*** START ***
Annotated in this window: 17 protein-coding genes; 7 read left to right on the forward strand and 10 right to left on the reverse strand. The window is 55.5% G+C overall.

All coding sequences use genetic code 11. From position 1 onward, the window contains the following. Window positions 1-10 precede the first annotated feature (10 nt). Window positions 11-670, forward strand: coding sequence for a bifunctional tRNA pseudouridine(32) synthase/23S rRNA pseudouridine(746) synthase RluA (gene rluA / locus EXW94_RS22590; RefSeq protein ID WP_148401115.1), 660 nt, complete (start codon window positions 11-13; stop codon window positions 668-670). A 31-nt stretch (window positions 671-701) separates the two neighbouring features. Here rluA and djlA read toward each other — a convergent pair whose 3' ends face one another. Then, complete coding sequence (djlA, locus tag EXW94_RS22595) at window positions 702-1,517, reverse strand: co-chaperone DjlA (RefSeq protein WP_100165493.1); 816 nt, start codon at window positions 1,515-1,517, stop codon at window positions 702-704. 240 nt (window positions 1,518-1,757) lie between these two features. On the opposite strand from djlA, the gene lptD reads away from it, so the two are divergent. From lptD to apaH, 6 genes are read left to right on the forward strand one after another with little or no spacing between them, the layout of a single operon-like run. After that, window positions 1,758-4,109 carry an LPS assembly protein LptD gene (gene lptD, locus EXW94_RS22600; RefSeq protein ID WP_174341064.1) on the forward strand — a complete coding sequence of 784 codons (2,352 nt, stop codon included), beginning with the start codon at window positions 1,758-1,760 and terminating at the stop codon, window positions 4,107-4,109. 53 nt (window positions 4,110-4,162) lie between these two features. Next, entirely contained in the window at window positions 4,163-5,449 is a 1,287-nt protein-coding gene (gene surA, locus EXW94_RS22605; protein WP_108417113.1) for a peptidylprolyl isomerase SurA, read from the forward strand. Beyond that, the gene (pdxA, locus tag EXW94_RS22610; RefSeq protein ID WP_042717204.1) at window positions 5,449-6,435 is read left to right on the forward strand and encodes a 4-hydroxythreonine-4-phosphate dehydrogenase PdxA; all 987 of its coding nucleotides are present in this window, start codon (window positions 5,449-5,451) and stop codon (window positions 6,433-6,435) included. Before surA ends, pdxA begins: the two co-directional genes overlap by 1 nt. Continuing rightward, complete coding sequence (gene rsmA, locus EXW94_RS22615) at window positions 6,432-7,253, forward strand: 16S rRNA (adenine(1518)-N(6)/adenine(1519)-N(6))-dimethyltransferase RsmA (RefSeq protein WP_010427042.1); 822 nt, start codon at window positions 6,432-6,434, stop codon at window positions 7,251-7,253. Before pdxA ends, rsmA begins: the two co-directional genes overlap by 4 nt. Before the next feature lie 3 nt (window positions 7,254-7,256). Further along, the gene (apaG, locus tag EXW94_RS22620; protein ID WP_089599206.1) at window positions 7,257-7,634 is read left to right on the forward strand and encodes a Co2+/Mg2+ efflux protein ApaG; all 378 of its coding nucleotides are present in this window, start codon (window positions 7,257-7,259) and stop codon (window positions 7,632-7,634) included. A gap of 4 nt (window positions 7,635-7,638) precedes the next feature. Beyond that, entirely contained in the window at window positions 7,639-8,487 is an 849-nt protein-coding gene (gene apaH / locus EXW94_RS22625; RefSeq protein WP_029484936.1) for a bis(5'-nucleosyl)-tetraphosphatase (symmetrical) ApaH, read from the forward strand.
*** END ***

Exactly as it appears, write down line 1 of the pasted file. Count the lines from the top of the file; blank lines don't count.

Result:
Annotated in this window: 17 protein-coding genes; 7 read left to right on the forward strand and 10 right to left on the reverse strand. The window is 55.5% G+C overall.